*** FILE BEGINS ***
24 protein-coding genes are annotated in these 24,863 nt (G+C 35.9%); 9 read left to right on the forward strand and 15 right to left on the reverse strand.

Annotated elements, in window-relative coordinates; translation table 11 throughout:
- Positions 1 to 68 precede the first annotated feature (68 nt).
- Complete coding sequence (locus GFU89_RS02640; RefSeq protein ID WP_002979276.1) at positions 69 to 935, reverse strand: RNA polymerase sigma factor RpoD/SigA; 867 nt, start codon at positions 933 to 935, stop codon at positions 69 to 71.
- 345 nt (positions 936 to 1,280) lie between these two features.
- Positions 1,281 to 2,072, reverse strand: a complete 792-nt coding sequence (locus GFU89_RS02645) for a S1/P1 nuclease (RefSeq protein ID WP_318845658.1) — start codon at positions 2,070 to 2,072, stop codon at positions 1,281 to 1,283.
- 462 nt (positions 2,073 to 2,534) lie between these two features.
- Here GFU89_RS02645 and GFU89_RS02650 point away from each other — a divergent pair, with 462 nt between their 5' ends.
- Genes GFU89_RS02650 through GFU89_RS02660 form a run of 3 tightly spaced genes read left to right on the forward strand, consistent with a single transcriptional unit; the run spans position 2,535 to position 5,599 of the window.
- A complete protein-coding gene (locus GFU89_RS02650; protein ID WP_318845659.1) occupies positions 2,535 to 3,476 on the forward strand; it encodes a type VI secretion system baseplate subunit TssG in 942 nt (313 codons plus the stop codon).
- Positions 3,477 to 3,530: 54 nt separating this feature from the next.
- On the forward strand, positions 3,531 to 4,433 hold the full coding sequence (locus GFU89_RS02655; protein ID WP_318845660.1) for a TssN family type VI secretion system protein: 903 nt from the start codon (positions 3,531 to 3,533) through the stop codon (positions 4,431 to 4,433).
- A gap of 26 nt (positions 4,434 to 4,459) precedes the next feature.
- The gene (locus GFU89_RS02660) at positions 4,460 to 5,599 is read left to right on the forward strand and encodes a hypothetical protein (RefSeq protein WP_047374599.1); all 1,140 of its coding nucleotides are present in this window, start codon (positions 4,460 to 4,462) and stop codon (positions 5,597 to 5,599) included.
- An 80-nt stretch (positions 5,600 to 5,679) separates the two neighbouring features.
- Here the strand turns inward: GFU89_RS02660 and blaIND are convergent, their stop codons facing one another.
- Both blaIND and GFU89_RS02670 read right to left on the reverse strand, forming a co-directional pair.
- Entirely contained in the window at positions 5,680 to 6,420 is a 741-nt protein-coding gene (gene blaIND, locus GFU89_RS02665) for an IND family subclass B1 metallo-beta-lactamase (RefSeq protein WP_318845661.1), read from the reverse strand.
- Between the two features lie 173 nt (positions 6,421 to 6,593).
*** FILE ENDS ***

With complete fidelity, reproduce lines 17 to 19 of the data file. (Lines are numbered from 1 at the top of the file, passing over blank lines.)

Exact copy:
- Both blaIND and GFU89_RS02670 read right to left on the reverse strand, forming a co-directional pair.
- Entirely contained in the window at positions 5,680 to 6,420 is a 741-nt protein-coding gene (gene blaIND, locus GFU89_RS02665) for an IND family subclass B1 metallo-beta-lactamase (RefSeq protein WP_318845661.1), read from the reverse strand.
- Between the two features lie 173 nt (positions 6,421 to 6,593).